European data protection supervisor Peter Hustinx demanded some changes to a plan by lawmakers to link up all national criminal databases in the 27-member European Union, but broadly he supported the move, he said Thursday.
National governments and the European Commission want to build ECRIS (European Criminal Records Information System), an encrypted network linking national criminal justice systems, allowing them to exchange information such as current and past criminal records about individuals.
Up to now this has proved cumbersome and frequently a judge in one country may not be aware of a suspect's related activities in another E.U. country.
While giving his broad support for ECRIS, Hustinx expressed doubts that the system would pay due respect to citizens' privacy.
Under the ECRIS plan drafted by the Commission, all criminal records would be stored locally in the country they originated from. The national databases would be linked with interconnection software that member state governments want to run.
However, Hustinx said the responsibility for interconnection must be put in the hands of the European Commission.
"The processing of personal data relating to criminal convictions is of a sensitive nature, and the confidentiality and integrity of criminal records data sent to other member states must be guaranteed," Hustinx said.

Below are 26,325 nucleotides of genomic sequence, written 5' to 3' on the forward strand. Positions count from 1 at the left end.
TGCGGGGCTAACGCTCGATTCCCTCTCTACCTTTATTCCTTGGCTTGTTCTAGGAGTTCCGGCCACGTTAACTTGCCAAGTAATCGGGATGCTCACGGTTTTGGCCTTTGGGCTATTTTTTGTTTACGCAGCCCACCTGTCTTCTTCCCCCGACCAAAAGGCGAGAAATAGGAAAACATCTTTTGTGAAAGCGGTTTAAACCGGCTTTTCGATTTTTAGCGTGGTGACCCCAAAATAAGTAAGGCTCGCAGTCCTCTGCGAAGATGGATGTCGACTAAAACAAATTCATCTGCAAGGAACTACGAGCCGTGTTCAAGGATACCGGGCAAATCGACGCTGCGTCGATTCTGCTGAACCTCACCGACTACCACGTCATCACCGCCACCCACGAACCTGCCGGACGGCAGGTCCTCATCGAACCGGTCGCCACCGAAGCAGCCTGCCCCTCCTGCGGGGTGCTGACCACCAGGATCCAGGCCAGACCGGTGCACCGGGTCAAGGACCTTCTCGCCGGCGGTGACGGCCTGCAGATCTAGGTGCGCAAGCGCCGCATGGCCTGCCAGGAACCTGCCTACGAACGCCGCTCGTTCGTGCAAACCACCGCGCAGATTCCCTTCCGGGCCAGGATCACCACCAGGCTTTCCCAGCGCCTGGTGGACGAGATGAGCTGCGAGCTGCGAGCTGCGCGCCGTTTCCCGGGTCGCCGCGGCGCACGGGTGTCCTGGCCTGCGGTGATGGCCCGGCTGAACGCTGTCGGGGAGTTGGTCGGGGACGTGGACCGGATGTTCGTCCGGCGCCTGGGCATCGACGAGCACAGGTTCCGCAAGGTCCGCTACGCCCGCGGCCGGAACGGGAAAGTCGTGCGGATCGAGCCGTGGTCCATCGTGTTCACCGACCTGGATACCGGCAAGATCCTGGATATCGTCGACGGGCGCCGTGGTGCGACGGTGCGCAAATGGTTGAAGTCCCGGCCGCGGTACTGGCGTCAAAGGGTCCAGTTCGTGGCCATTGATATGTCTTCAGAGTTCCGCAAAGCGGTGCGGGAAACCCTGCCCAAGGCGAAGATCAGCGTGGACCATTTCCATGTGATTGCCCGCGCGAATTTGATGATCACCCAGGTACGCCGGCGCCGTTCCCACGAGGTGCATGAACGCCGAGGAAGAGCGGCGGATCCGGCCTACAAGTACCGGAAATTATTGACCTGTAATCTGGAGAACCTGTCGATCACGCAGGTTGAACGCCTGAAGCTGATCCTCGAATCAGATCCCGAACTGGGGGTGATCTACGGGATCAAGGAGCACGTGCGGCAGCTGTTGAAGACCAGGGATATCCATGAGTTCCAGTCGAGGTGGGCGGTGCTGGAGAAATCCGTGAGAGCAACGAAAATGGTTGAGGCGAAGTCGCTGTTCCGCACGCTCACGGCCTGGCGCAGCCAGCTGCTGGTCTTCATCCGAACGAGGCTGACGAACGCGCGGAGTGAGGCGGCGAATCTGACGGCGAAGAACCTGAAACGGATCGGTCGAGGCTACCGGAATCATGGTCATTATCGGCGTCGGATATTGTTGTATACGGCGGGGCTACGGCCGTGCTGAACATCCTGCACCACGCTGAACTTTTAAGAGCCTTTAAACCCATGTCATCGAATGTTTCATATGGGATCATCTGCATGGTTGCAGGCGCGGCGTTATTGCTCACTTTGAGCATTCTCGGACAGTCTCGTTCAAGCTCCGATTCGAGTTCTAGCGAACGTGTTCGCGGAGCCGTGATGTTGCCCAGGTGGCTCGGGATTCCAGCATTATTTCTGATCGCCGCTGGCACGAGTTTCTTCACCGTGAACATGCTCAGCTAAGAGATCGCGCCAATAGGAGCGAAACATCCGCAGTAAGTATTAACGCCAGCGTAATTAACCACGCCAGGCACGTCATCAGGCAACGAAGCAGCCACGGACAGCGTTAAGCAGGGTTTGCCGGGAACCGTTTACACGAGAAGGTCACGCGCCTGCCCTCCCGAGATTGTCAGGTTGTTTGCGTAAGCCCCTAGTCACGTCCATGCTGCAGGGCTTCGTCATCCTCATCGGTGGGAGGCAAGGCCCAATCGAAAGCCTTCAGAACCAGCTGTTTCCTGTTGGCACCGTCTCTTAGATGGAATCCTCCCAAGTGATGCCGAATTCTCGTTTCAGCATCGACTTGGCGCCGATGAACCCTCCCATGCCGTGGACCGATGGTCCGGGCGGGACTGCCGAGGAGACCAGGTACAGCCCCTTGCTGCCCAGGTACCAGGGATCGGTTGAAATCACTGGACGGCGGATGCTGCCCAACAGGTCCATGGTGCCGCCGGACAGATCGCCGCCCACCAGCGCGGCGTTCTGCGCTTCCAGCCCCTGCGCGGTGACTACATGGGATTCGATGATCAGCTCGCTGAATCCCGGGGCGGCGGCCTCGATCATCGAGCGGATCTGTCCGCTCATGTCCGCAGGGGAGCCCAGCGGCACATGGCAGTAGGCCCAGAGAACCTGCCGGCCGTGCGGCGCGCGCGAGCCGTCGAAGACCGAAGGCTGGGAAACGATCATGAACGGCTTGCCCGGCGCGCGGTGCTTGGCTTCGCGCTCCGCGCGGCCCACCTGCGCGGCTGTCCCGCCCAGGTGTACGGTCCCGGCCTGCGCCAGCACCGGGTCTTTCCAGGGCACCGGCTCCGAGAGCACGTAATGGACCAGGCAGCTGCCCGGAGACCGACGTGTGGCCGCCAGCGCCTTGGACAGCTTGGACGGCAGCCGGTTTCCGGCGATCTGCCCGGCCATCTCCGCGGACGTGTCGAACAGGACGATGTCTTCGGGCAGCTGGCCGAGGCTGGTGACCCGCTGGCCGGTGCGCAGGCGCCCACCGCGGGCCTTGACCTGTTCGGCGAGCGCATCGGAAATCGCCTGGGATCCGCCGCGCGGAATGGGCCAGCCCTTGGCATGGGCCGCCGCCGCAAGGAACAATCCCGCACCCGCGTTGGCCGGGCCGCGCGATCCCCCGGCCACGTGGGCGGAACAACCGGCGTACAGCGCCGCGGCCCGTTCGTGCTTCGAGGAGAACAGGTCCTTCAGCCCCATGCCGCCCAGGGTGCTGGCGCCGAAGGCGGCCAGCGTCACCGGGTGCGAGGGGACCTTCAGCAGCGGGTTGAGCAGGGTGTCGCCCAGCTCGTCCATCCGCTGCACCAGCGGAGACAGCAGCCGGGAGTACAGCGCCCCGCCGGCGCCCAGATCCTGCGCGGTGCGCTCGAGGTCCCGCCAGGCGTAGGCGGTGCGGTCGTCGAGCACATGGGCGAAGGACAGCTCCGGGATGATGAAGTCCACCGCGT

He added that it is "paramount that high standards of data protection be applied to the functioning of the system, which should ensure a solid technical infrastructure, a high quality of information and an effective supervision."
E.U. lawmakers aren't obliged to follow the opinion of the European data protection supervisor, but in most cases they do follow his recommendations.
In a formal opinion submitted to the lawmakers on Tuesday, Hustinx recommended that a "high level of data protection" be made explicit in the legal text creating ECRIS, and that it should be a precondition for running the system.
To achieve this, the European Commission must be responsible for the common communication infrastructure, and not member states as provided in the proposal, Hustinx said.
The plan is for ECRIS to use automatic translation software. Hustinx agreed in principle but demanded that their use be clearly defined and circumscribed, "so as to favor mutual understanding of criminal offenses without affecting the quality of the information transmitted".
ECRIS will operate on the Trans-European Services for Telematics between Administrations (S-TESTA) communications network. S-TESTA is the EU's classified telecommunication network. It was built for the Commission by a private consortium comprising Hewlett-Packard and Orange Business Services (a division of France Télécom formerly called Equant) in a contract worth €210 million.
The Commission has promised to provide interconnection software tailored specifically for the exchange of criminal records by the beginning of next year.
In the meantime, the European Parliament will give its opinion about ECRIS next week, although it has no formal role in adopting the ECRIS plan. The final decision is left to the national governments, and is expected in the coming months.